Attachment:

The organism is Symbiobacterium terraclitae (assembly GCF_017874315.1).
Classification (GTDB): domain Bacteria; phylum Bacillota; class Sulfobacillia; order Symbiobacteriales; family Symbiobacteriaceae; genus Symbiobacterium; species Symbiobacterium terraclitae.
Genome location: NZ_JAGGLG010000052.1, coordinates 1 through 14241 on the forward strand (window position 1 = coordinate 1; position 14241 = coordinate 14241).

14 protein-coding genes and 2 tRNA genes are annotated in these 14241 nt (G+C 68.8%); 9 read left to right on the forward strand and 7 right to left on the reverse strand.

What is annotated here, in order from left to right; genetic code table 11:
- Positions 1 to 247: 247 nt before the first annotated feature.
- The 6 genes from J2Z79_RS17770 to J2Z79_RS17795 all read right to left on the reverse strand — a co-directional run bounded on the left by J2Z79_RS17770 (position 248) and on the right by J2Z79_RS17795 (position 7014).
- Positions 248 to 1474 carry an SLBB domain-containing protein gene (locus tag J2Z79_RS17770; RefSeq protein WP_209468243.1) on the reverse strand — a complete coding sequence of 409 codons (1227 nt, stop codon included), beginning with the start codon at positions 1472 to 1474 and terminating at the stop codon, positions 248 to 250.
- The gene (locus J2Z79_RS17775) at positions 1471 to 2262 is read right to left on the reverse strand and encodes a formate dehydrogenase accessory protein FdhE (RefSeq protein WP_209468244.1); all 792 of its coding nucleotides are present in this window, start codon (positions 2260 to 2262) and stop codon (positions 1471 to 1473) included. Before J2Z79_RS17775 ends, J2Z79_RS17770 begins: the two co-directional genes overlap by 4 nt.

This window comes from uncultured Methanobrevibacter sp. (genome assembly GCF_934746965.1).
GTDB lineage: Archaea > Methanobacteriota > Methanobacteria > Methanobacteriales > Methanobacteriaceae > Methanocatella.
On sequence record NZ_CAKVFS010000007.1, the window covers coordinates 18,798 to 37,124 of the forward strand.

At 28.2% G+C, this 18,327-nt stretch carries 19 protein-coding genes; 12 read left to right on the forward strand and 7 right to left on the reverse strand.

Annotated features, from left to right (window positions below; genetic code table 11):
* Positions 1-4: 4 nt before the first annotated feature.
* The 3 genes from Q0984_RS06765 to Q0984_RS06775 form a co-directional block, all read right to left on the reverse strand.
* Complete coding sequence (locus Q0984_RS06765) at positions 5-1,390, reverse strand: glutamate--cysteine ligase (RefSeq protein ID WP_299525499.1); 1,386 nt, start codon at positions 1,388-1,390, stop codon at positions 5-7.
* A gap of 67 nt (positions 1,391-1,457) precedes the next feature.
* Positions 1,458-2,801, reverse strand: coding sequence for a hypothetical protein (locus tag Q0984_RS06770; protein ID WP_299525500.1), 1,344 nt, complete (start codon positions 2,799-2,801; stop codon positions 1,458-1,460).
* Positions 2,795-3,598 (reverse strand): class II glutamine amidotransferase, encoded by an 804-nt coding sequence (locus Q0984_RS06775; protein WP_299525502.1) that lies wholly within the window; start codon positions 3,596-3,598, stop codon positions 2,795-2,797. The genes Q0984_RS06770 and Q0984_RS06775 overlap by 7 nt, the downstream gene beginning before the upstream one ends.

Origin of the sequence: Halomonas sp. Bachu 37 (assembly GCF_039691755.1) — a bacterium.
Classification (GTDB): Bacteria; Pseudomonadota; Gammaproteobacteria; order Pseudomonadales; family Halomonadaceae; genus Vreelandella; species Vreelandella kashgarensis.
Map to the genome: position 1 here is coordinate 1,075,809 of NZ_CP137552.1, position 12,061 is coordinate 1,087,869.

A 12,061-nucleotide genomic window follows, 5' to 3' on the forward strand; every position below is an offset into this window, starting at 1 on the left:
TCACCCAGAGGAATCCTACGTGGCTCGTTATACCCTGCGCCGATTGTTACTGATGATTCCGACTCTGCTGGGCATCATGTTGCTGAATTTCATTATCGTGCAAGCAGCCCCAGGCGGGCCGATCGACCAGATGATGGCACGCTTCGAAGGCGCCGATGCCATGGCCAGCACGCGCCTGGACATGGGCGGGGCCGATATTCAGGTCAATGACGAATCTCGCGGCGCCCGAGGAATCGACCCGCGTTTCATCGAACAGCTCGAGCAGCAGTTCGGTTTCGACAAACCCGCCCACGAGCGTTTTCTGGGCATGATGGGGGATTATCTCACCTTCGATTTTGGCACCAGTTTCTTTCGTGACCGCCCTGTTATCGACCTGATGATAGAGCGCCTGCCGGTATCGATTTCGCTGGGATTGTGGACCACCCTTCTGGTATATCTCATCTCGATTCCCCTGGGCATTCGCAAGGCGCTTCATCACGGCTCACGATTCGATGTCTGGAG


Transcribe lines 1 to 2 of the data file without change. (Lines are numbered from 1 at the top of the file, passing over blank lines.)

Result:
The organism is Symbiobacterium terraclitae (assembly GCF_017874315.1).
Classification (GTDB): domain Bacteria; phylum Bacillota; class Sulfobacillia; order Symbiobacteriales; family Symbiobacteriaceae; genus Symbiobacterium; species Symbiobacterium terraclitae.